I refer to Kathy Ho's letter ('Projects are legally sound', January 6) in which she states that the government has 'clarified' the cases of 'Hopewell Holdings' Mega Tower hotel and QRE Plaza'. When a government officer 'clarifies' it often means that there are more questions unanswered.

Similarly the government's opinion regarding the law is not necessarily the true legal status, as was proved with harbour reclamation projects rejected by the courts. Public opposition to the Hopewell Centre II hotel, formerly known as the Mega Tower, has been a healthy process exposing weaknesses in the planning system.

Ms Ho is wrong to refer to collusion-spotting as a 'popular sport'.

It is an essential civic responsibility.

The independent inquiry into a Sai Wan Ho project stated that statutory planning controls are being eroded. QRE Plaza and Hopewell Centre II are based on old planning applications (1981 and 1994 respectively) that exploited weaknesses and loopholes in the system.

Public criticism of government departments for not imposing control is well justified.

The validity of these planning approvals is still debatable.

However, the government is determined that its lack of control should not be exposed and so is strongly supporting that private developer, by backing a rezoning application and proceeding with a private treaty land deal.

Frank Lee, Mid-Levels

Passengers must belt up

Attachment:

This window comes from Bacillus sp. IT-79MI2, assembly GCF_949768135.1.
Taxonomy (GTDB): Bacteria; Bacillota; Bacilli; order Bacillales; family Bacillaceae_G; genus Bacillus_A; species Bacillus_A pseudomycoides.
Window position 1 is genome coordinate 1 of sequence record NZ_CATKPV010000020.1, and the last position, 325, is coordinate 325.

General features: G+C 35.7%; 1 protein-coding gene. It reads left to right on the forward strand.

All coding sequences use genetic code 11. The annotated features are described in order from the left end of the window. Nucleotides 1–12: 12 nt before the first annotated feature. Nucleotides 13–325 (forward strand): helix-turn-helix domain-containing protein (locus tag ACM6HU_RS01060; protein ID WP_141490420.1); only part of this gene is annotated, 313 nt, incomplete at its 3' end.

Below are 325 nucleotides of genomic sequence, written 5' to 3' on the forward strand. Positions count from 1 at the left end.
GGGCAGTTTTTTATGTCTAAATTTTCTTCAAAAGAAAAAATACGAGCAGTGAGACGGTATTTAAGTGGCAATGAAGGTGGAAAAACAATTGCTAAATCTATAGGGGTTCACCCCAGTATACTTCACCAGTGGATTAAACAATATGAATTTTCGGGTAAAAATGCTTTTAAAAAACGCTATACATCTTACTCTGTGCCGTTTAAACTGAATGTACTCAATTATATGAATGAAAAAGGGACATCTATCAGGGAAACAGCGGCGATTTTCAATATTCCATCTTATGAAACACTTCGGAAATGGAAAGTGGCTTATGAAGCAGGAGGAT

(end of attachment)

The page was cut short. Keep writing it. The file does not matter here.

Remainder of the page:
Earlier this month I was travelling on a brand new minibus from Quarry Bay to Wah Fu. There were no signs on board warning all passengers that it is compulsory (by law) to wear seat belts when fitted in the vehicle.

There were two signs just inside the door and a small one behind the driver.

However, they just advised passengers to wear the seat belts.

The only reason I know it is compulsory is because of the government adverts on television. Therefore, my wife and I automatically put on seat belts when we board a minibus.

I think minibuses must now have to put up signs making it clear to passengers that under the law they must belt up once they sit down in the minibus.

Chris H. H. Lim, Sydney, Australia

Spending boost

It is the right moment for the Hong Kong SAR government to issue coupons to every citizen.

The amount per coupon should be HK$1,000.

This will stimulate consumption and help the economy to recover from the financial tsunami.

Lau Shui-sang, Lai Chi Kok